Thoughts On The NTUC Enhanced IncomeShield Plan Premium Increase
Effective from 1 May 2020, NTUC Income has increased the premiums for its integrated shield plans (‘ISP’). The upward revision would only affect its Plus and Assist riders as these are riders introduced before the Singapore government’s announcement on 7 March 2018. Since that fateful announcement, the medical health insurance landscape has witnessed the following changes:
- days of purchasing riders so that the insured pay zero hospitalisation expenses are long gone
- premiums on health shield plans, especially riders have been escalating
That premiums have been rising on full rider waivers is an event that Heartland Boy has been cautioning for some time. Many other stakeholders have similarly proclaimed this to be an inevitable outcome. What should be brought to attention is the extent of the increase and the subtle message that insurance providers are sending. Here is Heartland Boy’s thoughts on the NTUC Enhanced IncomeShield Plan premium increase.
Summary of Premium Revision For NTUC IncomeShield Plus and Assist Riders
As a quick recap, here is the function of NTUC Enhanced IncomeShield’s Plus and Assist Riders:
- Plus Rider waives the requirement to pay both deductibles and co-insurance charges. Insured person pays zero out of pocket expenses.
- Assist Rider waives the requirement to pay deductibles. 10% co-insurance amount is still applicable, but subject to a maximum co-payment cap ranging from $2,000 to $3,000 per year.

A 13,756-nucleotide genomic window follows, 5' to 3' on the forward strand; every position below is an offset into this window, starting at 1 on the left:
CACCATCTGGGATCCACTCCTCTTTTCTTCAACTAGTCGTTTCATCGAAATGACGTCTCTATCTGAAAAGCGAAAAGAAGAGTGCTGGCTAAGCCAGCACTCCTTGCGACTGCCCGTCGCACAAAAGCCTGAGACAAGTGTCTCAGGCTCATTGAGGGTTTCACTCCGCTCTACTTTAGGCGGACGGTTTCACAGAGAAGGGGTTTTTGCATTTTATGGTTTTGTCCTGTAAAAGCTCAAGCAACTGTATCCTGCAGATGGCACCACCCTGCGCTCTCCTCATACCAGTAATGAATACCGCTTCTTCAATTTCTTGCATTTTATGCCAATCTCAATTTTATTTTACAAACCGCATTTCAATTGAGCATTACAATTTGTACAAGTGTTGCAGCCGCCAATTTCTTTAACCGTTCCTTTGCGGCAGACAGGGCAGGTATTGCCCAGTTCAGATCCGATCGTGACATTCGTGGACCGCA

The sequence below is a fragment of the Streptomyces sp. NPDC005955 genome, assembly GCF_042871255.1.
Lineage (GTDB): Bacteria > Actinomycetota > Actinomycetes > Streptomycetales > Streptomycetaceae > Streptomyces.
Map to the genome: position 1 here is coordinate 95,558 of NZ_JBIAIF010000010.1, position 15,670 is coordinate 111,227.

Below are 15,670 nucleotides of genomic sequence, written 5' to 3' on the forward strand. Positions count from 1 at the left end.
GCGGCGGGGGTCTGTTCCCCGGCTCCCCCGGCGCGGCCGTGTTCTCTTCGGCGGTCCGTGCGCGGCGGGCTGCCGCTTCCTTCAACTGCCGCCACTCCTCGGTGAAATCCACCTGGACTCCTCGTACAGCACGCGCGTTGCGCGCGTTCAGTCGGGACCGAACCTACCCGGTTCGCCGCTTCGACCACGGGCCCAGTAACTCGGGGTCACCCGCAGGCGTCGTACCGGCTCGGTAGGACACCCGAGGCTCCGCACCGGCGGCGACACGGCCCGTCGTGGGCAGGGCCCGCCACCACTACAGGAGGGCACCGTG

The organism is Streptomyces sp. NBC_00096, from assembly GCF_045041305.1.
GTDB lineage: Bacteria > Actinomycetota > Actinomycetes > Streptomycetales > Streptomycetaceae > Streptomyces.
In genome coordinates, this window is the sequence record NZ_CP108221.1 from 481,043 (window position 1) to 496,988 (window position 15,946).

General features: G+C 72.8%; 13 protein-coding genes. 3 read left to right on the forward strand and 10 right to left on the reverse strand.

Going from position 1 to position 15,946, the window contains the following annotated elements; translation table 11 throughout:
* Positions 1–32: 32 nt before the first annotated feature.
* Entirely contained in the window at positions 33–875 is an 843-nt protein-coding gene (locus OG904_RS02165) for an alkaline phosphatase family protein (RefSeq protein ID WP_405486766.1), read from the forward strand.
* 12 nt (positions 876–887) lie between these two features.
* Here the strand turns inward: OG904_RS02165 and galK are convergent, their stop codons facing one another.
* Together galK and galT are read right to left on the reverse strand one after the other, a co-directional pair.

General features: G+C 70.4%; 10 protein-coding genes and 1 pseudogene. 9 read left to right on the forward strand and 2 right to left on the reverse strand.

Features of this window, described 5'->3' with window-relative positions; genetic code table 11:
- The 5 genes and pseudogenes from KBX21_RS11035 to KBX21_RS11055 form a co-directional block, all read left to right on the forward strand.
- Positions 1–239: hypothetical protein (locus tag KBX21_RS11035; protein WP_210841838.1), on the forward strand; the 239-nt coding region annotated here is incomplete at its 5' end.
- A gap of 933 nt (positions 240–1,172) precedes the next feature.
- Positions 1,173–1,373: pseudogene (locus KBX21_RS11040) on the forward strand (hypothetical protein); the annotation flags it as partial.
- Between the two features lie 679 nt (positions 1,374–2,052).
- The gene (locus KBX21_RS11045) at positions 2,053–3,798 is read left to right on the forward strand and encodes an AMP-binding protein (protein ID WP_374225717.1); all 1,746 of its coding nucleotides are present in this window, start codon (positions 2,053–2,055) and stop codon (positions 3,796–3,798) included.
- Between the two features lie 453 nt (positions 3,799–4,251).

As aforementioned, the premium increase for the Plus Riders is much more substantial compared to the Assist Rider. Depending on the age group the insured falls under, the revision in premium ranges from 15% to 65% as shown on NTUC Income’s website. In absolute quantum, the increase in premium on Plus Riders, is as high as $2,386 for those that are tagged to the Preferred Plan* under NTUC Enhanced IncomeShield! And note that premiums for riders can only be paid in cash and not from MediSave.
*Preferred Plan entitles insured to a standard room in private hospital/private medical institution
As shown in Diagram 1, a policyholder will find that the total premiums payable has increased from $6,735 to $9,121 if the insured is within 66-70 years of age at the next birthday. To be shelling out close to a 5-digit premium for health insurance, the bulk of which is payable in cash, is a scary proposition for Heartland Boy to fathom.
Another word of caution is for the group of people who are approaching the next tier at their next policy renewal as they will be dealt a double whammy:
- Higher premiums on the MediShield Life (most basic and compulsory), the supplementing Integrated Shield Plan and the Riders to offset the higher risk of them getting hospitalised
- Increase in premium on Riders as insurance providers try to alleviate their underwriting losses
If caught off-guard by the increase in premium payable, the seniors (particularly the retirees who will not have CPF contributions toward MediSave) will have to re-assess their cashflow adequacy since cost of medical inflation is outstripping the consumer price index.
What is implicit in the premium revisions by major insurance providers is their wish to see existing policyholders under the grandfathered regime (those full-waiver riders are allowed to function in its original form) to switch to the new riders that comes with mandatory co-payments.
Heartland Boy’s Health Insurance Situation